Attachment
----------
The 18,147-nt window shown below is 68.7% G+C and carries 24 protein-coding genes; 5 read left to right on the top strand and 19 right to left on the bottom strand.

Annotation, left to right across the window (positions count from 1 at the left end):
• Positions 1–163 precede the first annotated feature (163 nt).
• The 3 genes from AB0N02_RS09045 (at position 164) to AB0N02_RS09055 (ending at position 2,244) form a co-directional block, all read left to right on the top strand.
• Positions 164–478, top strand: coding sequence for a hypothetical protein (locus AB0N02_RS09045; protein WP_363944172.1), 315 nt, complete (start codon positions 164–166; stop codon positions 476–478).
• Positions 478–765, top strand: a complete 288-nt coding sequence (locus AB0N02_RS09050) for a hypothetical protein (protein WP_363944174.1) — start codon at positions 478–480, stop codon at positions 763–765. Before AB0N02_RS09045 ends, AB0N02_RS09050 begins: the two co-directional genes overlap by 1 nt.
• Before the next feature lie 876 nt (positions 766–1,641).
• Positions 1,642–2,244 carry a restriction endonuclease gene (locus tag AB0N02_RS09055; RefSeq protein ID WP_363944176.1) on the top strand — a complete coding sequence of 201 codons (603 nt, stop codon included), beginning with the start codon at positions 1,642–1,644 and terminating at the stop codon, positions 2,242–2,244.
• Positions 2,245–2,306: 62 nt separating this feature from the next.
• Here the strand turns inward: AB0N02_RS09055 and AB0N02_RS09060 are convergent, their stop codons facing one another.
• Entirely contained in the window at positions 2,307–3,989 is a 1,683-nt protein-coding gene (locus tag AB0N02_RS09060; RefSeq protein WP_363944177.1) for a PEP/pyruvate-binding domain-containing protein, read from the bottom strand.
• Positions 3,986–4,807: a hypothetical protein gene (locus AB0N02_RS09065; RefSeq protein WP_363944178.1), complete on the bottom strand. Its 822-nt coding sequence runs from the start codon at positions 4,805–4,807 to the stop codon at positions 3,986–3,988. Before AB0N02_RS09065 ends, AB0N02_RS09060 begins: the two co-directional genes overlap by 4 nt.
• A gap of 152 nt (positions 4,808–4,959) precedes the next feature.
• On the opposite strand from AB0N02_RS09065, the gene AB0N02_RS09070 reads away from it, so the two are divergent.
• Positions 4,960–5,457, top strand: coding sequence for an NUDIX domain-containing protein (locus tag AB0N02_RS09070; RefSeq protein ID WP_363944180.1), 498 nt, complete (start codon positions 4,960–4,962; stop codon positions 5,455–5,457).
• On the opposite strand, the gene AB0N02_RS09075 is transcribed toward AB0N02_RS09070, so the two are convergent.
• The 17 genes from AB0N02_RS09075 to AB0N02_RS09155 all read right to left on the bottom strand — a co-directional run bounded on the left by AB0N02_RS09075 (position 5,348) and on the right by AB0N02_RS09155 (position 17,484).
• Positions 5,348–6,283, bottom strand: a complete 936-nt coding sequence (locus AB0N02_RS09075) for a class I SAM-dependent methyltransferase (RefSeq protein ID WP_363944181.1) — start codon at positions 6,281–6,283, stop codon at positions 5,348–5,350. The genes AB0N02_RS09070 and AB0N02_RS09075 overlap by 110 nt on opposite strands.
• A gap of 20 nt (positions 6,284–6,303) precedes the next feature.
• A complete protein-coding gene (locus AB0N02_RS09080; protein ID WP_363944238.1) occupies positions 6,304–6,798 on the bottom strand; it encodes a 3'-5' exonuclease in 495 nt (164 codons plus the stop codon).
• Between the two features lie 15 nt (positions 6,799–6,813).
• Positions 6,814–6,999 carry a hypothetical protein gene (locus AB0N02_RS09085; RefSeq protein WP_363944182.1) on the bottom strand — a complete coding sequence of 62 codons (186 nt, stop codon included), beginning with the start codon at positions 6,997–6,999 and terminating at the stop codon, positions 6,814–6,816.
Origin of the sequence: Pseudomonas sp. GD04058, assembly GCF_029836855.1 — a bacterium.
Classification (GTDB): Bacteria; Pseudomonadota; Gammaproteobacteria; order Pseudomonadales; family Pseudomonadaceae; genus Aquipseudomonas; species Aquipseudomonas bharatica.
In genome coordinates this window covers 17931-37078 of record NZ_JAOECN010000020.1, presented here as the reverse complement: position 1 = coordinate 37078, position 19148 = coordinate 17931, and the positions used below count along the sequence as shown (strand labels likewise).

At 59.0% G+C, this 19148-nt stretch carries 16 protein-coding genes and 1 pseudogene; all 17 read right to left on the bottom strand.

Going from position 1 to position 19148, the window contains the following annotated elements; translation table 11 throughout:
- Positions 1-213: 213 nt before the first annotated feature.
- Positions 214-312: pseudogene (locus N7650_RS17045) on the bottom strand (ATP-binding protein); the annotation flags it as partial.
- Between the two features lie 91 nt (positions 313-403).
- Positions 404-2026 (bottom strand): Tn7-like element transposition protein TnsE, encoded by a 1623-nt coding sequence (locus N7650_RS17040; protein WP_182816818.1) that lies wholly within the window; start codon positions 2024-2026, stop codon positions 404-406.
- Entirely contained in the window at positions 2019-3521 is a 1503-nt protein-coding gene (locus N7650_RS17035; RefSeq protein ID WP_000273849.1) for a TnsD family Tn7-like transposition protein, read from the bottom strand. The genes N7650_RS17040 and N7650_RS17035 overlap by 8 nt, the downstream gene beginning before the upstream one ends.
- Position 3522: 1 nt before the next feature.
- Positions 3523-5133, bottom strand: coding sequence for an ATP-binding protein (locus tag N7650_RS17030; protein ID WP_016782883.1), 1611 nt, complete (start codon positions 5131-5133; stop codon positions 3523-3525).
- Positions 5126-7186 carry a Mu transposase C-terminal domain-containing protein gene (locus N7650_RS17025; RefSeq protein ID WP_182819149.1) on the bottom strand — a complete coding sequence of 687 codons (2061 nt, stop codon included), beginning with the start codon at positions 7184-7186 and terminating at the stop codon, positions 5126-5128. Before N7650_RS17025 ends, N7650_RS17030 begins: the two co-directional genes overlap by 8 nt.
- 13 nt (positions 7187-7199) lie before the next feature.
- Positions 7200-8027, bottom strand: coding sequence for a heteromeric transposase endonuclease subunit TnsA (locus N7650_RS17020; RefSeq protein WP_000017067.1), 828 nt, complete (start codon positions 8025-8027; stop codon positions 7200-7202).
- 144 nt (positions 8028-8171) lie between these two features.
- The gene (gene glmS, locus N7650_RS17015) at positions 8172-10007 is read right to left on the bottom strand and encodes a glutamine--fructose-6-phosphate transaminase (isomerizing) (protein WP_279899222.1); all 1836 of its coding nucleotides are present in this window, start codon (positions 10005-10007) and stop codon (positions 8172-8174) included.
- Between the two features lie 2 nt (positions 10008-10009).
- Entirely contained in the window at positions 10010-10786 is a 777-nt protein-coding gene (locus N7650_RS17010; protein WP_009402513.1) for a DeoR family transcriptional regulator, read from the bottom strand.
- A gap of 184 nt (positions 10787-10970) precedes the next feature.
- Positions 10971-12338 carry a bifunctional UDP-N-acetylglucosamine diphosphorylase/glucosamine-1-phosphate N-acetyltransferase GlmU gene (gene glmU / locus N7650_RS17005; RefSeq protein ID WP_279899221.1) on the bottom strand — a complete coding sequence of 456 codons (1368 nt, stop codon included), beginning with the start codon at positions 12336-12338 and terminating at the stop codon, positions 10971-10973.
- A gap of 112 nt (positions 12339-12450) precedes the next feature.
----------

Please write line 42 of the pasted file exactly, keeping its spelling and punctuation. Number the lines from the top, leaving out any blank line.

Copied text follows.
- A gap of 184 nt (positions 10787-10970) precedes the next feature.